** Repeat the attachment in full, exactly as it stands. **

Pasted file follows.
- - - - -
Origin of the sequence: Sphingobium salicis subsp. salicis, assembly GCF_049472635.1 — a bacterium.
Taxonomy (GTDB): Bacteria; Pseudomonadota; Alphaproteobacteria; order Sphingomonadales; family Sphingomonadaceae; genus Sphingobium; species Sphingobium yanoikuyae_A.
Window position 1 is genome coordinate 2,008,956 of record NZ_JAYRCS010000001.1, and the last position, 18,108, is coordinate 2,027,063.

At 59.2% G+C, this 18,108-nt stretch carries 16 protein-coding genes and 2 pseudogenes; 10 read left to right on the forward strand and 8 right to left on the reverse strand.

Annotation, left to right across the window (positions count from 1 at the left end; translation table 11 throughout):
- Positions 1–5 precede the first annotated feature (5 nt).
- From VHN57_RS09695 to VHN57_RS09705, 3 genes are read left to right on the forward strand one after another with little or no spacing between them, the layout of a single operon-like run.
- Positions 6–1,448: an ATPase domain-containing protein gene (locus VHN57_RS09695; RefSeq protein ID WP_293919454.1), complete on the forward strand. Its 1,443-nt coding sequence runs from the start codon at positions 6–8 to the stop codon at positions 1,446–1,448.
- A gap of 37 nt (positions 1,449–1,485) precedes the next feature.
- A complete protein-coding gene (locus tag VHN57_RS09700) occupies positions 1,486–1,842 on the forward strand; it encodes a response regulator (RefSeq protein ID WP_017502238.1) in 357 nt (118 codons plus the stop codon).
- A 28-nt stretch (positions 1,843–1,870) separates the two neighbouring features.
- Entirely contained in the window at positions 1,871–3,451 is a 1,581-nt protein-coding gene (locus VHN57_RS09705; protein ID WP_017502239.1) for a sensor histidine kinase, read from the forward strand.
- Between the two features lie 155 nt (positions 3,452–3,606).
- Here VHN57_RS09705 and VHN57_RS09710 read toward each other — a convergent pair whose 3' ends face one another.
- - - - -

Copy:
Origin of the sequence: Sphingobium salicis subsp. salicis, assembly GCF_049472635.1 — a bacterium.
Taxonomy (GTDB): Bacteria; Pseudomonadota; Alphaproteobacteria; order Sphingomonadales; family Sphingomonadaceae; genus Sphingobium; species Sphingobium yanoikuyae_A.
Window position 1 is genome coordinate 2,008,956 of record NZ_JAYRCS010000001.1, and the last position, 18,108, is coordinate 2,027,063.

At 59.2% G+C, this 18,108-nt stretch carries 16 protein-coding genes and 2 pseudogenes; 10 read left to right on the forward strand and 8 right to left on the reverse strand.

Annotation, left to right across the window (positions count from 1 at the left end; translation table 11 throughout):
- Positions 1–5 precede the first annotated feature (5 nt).
- From VHN57_RS09695 to VHN57_RS09705, 3 genes are read left to right on the forward strand one after another with little or no spacing between them, the layout of a single operon-like run.
- Positions 6–1,448: an ATPase domain-containing protein gene (locus VHN57_RS09695; RefSeq protein ID WP_293919454.1), complete on the forward strand. Its 1,443-nt coding sequence runs from the start codon at positions 6–8 to the stop codon at positions 1,446–1,448.
- A gap of 37 nt (positions 1,449–1,485) precedes the next feature.
- A complete protein-coding gene (locus tag VHN57_RS09700) occupies positions 1,486–1,842 on the forward strand; it encodes a response regulator (RefSeq protein ID WP_017502238.1) in 357 nt (118 codons plus the stop codon).
- A 28-nt stretch (positions 1,843–1,870) separates the two neighbouring features.
- Entirely contained in the window at positions 1,871–3,451 is a 1,581-nt protein-coding gene (locus VHN57_RS09705; protein ID WP_017502239.1) for a sensor histidine kinase, read from the forward strand.
- Between the two features lie 155 nt (positions 3,452–3,606).
- Here VHN57_RS09705 and VHN57_RS09710 read toward each other — a convergent pair whose 3' ends face one another.